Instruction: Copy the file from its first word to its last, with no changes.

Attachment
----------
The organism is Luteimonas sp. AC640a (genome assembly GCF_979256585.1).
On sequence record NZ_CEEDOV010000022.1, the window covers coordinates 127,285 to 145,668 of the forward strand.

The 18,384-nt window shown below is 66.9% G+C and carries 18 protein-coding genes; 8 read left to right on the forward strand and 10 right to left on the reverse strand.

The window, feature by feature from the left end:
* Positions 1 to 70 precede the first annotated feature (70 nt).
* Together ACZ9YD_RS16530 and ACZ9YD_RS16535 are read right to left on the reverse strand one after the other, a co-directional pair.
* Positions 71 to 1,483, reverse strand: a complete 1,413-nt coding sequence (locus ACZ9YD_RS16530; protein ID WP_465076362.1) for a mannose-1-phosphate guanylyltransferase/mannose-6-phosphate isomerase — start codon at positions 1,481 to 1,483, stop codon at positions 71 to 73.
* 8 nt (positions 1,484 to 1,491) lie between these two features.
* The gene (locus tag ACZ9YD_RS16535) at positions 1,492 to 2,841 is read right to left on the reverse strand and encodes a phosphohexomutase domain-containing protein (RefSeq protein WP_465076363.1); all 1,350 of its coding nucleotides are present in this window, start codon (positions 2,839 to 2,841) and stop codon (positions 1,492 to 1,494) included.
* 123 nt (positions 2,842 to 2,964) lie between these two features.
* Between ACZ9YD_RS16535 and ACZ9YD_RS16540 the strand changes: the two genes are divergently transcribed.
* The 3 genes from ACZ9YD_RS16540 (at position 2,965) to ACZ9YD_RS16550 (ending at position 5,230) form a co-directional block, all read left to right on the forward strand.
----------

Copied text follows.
The organism is Luteimonas sp. AC640a (genome assembly GCF_979256585.1).
On sequence record NZ_CEEDOV010000022.1, the window covers coordinates 127,285 to 145,668 of the forward strand.

The 18,384-nt window shown below is 66.9% G+C and carries 18 protein-coding genes; 8 read left to right on the forward strand and 10 right to left on the reverse strand.

The window, feature by feature from the left end:
* Positions 1 to 70 precede the first annotated feature (70 nt).
* Together ACZ9YD_RS16530 and ACZ9YD_RS16535 are read right to left on the reverse strand one after the other, a co-directional pair.
* Positions 71 to 1,483, reverse strand: a complete 1,413-nt coding sequence (locus ACZ9YD_RS16530; protein ID WP_465076362.1) for a mannose-1-phosphate guanylyltransferase/mannose-6-phosphate isomerase — start codon at positions 1,481 to 1,483, stop codon at positions 71 to 73.
* 8 nt (positions 1,484 to 1,491) lie between these two features.
* The gene (locus tag ACZ9YD_RS16535) at positions 1,492 to 2,841 is read right to left on the reverse strand and encodes a phosphohexomutase domain-containing protein (RefSeq protein WP_465076363.1); all 1,350 of its coding nucleotides are present in this window, start codon (positions 2,839 to 2,841) and stop codon (positions 1,492 to 1,494) included.
* 123 nt (positions 2,842 to 2,964) lie between these two features.
* Between ACZ9YD_RS16535 and ACZ9YD_RS16540 the strand changes: the two genes are divergently transcribed.
* The 3 genes from ACZ9YD_RS16540 (at position 2,965) to ACZ9YD_RS16550 (ending at position 5,230) form a co-directional block, all read left to right on the forward strand.